‘Shipping and Sustainability: Sustainable Shipping Initiatives’ is adapted from WWF.

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Sustainable shipping initiatives

Environmental performance of shipping continues to be an area of increasingly intensive scrutiny, which has driven governments, ports and shipping operators to focus on ways of improving the sustainability of the shipping life-cycle and initiatives that encourage them to do this.

‘Sustainable shipping initiatives’ refer to innovative schemes that encourage shipping to go beyond standard compliance of environmental behaviour and become exemplary in their approach to shipping operations and the environment.
The Global Sustainable Shipping Initiatives: Audit and Overview 2011 report updates research conducted in 2004 and highlights the fundamental changes to sustainable shipping initiatives since then.
An audit of the initiatives suggests that they fall into one of four categories.
  • Research and innovation: high or low technological investment responses, led by classification societies and shipping companies. These encourage the design and implementation of improved or cutting-edge environmental management technology.
  • CSR and marketing: achieving accreditation for high specification equipment and high quality operational management, led by port states and international shipping bodies. This is encouraged through economic rewards and external recognition.
  • Awareness raising and environmental education: delivered through a number of more holistic and proactive initiatives. These are co-ordinated by NGOs and/or are driven by operators and owners to enhance CSR.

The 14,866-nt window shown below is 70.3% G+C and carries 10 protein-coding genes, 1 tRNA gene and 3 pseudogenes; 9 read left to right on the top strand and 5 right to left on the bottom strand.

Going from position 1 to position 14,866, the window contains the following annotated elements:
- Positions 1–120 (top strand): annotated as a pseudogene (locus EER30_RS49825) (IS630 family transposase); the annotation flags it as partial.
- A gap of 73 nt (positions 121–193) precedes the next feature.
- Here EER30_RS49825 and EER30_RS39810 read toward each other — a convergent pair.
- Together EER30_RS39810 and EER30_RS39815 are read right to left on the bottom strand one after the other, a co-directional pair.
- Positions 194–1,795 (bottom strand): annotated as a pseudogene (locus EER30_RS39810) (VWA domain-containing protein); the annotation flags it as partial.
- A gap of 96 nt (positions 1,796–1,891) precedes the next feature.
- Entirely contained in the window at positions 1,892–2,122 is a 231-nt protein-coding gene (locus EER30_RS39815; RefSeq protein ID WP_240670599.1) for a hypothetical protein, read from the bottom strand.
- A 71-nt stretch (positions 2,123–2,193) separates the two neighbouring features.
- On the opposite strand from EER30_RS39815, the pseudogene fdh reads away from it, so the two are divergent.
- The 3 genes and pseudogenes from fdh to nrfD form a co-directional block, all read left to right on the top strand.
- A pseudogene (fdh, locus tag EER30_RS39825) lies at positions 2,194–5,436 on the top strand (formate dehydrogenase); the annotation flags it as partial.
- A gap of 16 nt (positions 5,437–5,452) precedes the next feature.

• Voluntary class notations: through which the classification societies promote their own schemes and initiatives.

It is concluded that despite the increased drive for sustainability within all areas of the shipping industry, fragmented initiatives remain the predominant response with only a few focusing on a more holistic approach.

In order to mainstream sustainable shipping initiatives and achieve universal acceptance and participation, it is important to look at shipping from an inclusive perspective. Existing global sustainable frameworks such as The Marine Stewardship Council and The Forestry Stewardship Council could provide examples of good practice that may apply to shipping in respect to a holistic and global sustainable approach.

With this as a leading hypothesis, future work for phase two will commence with research that outlines the key global sustainable frameworks currently in operation. These will be investigated, compared and presented in relation to their applicability to the shipping industry.

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